The Association of Pa-u Riders, otherwise known as the Hui Holopa-u Maile Alii, is making great preparations for its parade of Pa-u riders on Monday, June 11. This society formed by Mrs. Kaimana [Kainana] Puahi and others interested in the preservation of the old Hawaiian manner of horseback riding with the picturesque pa-u immediately following the floral parade of Washington’s birthday, of which parade the pa-u riders formed one of the most attractive features. The ladies have since devoted much time to practice, and to the making of appropriate dresses, and have been helped by the members of the Promotion Committee, by Manager Charles Crane of the Hawaiian Gazette Co. and by many others, to all of whom the members of the Hui Holopa-u Maile Alii wish to return their most sincere thanks.
OBSERVATIONS OF THE DAY.
The program for the day is most complete. At 6:30 in the morning, the members of the hui will meet at the Waikiki residence of Mrs. Puahi, at which time all will don the pa-u. At eight o’clock the line will begin to form, Sheriff A. M. Brown being the marshal of the parade. At 8:30 the procession will move to the Kapahulu road, thence to Beretania street, thence to Washington place. Continue reading →
The Hui Holopa-u Maile Alii have every reason to be satisfied with their first parade as a society, which occurred yesterday in celebration of Kamehameha Day.
The custom of pa-u riding is an old and kingly one and it was eminently fitting that the initial gathering of the club should take place on the anniversary of the birth of Hawaii’s greatest king.
About 30 riders gathered at the residence of Mrs. Kainana Puahi at Waikiki early yesterday morning. The costumes, which were uniform, consisted of yellow skirts, white waists, and straw hats encircled with ilima leis. Each rider wore a black ribbon as a sash, bearing the word “Kaonohiokala,” done in gold. The word means “the eye of the sun.” Continue reading →
THEY ARE TRUE HAWAIIANS BUT THEY CANNOT SING HAWAIIAN SONGS.
Mr. Editor of the Kuokoa Newspaper, Aloha oe:—Maybe at 3 o’clock or so in the morning of Friday, June 11, 1920, that being the birthday of the Nation Conqueror Kamehameha, there came to my home some singing boys, and this was something; it was a familiar thing where on holidays this and that person came around singing at houses lived in by Hawaiians.
Before the singers came, I got the idea that since these singers were coming to my home, I would get up and listen to the singing outside on the lanai like I was accustomed to in past years; it was not long before I heard strains of a guitar, and the singing started, but it was from my bedroom that I was listening. Continue reading →
THE EVENTS FOR KAMEHAMEHA DAY ON THE COMING JUNE 11
At the discussion meeting held at the office of Edgar Henriques in the McCandless Brothers Building, chaired by Mayor John C. Lane of the executive committee and the secretary of that committee William E. Miles. The members who gathered for that meeting other than those named above were: Edgar Henriques, Jesse Uluihi, Mrs. H. H. Webb [Lahilahi Webb], Mrs. S. C. Dwight, Mrs. Abraham Fernandez, Louis Makanani and James K. Nakila.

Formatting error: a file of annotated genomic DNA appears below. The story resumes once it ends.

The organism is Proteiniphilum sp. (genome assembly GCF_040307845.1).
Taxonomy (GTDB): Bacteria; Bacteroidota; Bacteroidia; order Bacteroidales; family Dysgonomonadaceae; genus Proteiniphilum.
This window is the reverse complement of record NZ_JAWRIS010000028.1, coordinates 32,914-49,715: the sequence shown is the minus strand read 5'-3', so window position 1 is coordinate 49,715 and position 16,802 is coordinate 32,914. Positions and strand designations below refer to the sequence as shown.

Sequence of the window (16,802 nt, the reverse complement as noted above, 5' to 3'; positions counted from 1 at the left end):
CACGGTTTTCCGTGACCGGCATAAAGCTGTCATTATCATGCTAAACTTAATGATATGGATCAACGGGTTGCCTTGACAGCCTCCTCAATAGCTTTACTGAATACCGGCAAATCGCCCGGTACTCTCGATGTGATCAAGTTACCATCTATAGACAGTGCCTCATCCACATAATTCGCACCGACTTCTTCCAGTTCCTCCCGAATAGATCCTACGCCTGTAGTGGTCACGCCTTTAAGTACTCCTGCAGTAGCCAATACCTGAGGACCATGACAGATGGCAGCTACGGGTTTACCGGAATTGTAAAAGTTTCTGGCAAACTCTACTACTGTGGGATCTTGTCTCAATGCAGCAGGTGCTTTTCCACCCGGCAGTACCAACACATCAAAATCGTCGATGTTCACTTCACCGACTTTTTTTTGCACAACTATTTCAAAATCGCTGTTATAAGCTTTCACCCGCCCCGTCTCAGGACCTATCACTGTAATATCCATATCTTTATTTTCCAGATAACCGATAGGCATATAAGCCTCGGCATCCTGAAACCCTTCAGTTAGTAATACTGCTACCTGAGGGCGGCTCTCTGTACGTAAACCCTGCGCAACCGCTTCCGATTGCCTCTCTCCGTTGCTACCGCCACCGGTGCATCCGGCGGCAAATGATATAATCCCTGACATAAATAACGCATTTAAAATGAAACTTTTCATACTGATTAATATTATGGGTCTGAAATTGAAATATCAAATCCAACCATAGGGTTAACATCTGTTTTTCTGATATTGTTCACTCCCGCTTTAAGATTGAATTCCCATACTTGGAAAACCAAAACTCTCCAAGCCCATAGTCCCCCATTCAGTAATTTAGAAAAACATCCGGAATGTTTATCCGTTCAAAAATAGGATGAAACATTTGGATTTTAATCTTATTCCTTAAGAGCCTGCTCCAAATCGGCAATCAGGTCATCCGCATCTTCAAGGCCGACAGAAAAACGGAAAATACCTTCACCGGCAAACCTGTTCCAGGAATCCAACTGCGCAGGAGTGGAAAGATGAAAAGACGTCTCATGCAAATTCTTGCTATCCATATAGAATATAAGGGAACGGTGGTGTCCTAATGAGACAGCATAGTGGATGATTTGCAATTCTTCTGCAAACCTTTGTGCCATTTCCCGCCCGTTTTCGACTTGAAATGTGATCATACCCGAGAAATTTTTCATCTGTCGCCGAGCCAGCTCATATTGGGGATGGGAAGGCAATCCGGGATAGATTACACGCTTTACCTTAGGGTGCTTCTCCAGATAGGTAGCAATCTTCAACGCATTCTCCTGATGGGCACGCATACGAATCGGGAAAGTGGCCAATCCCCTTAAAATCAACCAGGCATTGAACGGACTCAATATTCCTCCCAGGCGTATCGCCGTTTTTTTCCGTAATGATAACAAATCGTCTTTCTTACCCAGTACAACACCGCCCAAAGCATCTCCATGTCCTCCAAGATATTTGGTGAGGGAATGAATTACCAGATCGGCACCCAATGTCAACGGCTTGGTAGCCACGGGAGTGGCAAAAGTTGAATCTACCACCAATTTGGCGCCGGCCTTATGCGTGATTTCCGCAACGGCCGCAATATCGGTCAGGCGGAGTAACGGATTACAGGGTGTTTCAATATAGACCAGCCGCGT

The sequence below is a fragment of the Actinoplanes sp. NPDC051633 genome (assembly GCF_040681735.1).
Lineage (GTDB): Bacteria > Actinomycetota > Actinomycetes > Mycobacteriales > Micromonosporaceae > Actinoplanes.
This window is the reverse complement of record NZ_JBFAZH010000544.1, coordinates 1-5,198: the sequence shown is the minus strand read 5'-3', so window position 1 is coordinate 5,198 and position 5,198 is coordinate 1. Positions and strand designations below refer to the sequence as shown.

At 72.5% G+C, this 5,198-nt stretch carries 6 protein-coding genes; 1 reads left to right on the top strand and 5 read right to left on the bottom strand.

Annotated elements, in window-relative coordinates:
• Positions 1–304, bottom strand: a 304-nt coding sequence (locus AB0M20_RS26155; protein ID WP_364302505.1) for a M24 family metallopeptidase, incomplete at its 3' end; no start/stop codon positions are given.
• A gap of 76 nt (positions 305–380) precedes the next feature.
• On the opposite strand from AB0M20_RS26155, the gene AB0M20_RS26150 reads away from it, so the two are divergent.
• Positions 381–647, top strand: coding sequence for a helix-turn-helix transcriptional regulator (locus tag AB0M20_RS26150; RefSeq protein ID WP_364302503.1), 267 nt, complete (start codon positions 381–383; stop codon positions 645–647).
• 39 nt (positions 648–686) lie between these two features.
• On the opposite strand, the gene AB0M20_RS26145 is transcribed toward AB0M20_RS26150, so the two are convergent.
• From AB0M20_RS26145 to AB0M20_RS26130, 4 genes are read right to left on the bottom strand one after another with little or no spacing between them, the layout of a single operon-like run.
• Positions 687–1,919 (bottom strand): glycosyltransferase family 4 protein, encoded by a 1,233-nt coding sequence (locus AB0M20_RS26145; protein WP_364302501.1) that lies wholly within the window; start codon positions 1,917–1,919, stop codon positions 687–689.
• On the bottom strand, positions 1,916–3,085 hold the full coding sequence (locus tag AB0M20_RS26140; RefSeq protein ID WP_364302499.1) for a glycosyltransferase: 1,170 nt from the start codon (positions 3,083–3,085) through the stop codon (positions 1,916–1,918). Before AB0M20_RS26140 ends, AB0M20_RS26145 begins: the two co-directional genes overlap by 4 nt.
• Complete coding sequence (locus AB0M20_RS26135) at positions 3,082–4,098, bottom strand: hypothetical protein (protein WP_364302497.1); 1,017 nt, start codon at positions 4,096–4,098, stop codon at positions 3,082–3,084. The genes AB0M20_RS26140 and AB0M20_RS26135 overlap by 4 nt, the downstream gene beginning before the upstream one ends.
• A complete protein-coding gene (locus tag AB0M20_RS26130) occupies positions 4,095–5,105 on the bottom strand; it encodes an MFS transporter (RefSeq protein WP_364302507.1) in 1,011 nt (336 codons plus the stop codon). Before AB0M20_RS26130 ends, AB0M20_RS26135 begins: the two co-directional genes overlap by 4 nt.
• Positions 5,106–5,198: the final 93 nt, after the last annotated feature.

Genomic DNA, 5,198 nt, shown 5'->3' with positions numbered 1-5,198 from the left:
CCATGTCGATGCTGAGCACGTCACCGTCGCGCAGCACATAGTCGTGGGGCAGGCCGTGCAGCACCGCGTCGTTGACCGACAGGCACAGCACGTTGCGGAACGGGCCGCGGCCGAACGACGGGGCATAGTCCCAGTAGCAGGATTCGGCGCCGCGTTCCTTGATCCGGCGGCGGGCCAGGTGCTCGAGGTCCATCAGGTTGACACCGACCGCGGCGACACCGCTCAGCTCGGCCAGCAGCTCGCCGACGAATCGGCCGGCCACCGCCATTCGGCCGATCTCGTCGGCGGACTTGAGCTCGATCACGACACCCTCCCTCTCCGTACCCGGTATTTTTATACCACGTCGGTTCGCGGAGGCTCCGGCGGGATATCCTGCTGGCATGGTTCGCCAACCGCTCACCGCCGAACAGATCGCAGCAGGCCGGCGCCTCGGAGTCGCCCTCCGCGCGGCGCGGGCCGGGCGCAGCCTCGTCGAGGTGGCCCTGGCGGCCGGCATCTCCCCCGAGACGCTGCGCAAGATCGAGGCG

The schedule prepared for the coming birthday of Kamehameha, that is Monday, the 12th of June, being that the 11th is a Sunday, is like this: Parade in the morning from Aala Park of the various Societies and the public. 8:30 a. m., under the direction of the Marshal of the day, Robert Waipa Parker, when reaching the government building where the statue of Kamehameha stands, the procession will surround the statue with each tossing flowers by the statue, and everyone in the parade should please have a bouquet of flowers in their hands.
Those that stand near the Kamehameha statue will be the Hale o na Alii Association with the war god of Kamehameha, Kukailimoku; from there the procession will go on to the palace grounds [palii] for short speeches given that morning, but the speakers have not been chosen as of yet. It was left for the chairman of the executive committee to decide, that being Mayor John C. Lane, and the names of the speakers will be announced at the appropriate time. Continue reading →
We, Kamehameha V., by the Grace of God, of the Hawaiian Islands, King, do hereby proclaim, that it is OUR will and pleasure that the Eleventh day of June of each year be hereafter observed as a Public Holiday in memory of OUR Grandfather and Predecessor, KAMEHAMEHA I, the founder of the Hawaiian Kingdom.
Given at Iolani Palace, under OUR hand and the Great Seal of OUR Kingdom, this 22nd day of December, A. D. 1871.
[Legal Seal] KAMEHAMEHA R.
(Hawaiian Gazette, 12/27/1871, p. 2)
Hawaiian Gazette, Volume VII, Number 50, Page 2. December 27, 1871.
By the Blessings of God, We, Kamehameha V., the King of the Hawaiian Islands, through this, proclaim that it is our desire and pleasure that from here forth, the eleventh day of June, of every year will be a Holiday to memorialize Our Grandfather and Our Progenitor, Kamehameha I., the one who founded the Nation of Hawaii.
Given at Iolani Palace, by Our hand and Great Seal of Our Nation on this 22nd of December, 1872.
[Legal Seal] KAMEHAMEHA Rex.
(Au Okoa, 12/28/1871, p. 2)
Ke Au Okoa, Buke VII, Helu 37, Aoao 2. Dekemaba 28, 1871.